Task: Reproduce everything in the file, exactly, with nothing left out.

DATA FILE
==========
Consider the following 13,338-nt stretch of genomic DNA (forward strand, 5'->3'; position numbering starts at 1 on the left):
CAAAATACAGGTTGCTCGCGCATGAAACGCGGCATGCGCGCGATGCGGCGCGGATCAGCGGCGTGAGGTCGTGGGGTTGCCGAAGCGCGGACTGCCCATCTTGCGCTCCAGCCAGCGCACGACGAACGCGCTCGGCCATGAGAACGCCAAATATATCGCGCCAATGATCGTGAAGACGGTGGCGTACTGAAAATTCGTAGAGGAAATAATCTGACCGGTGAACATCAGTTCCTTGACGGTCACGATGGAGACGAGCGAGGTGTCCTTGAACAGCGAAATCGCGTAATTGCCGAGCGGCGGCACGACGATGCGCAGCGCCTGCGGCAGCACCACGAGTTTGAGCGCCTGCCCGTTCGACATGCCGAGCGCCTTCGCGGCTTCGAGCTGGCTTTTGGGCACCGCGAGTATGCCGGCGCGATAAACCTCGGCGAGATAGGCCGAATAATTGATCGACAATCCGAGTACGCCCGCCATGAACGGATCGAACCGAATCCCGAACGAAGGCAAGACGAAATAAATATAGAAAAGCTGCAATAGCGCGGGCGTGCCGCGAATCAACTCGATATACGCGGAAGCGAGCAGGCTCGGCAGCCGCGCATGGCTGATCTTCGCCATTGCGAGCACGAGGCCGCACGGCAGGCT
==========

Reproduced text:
Consider the following 13,338-nt stretch of genomic DNA (forward strand, 5'->3'; position numbering starts at 1 on the left):
CAAAATACAGGTTGCTCGCGCATGAAACGCGGCATGCGCGCGATGCGGCGCGGATCAGCGGCGTGAGGTCGTGGGGTTGCCGAAGCGCGGACTGCCCATCTTGCGCTCCAGCCAGCGCACGACGAACGCGCTCGGCCATGAGAACGCCAAATATATCGCGCCAATGATCGTGAAGACGGTGGCGTACTGAAAATTCGTAGAGGAAATAATCTGACCGGTGAACATCAGTTCCTTGACGGTCACGATGGAGACGAGCGAGGTGTCCTTGAACAGCGAAATCGCGTAATTGCCGAGCGGCGGCACGACGATGCGCAGCGCCTGCGGCAGCACCACGAGTTTGAGCGCCTGCCCGTTCGACATGCCGAGCGCCTTCGCGGCTTCGAGCTGGCTTTTGGGCACCGCGAGTATGCCGGCGCGATAAACCTCGGCGAGATAGGCCGAATAATTGATCGACAATCCGAGTACGCCCGCCATGAACGGATCGAACCGAATCCCGAACGAAGGCAAGACGAAATAAATATAGAAAAGCTGCAATAGCGCGGGCGTGCCGCGAATCAACTCGATATACGCGGAAGCGAGCAGGCTCGGCAGCCGCGCATGGCTGATCTTCGCCATTGCGAGCACGAGGCCGCACGGCAGGCT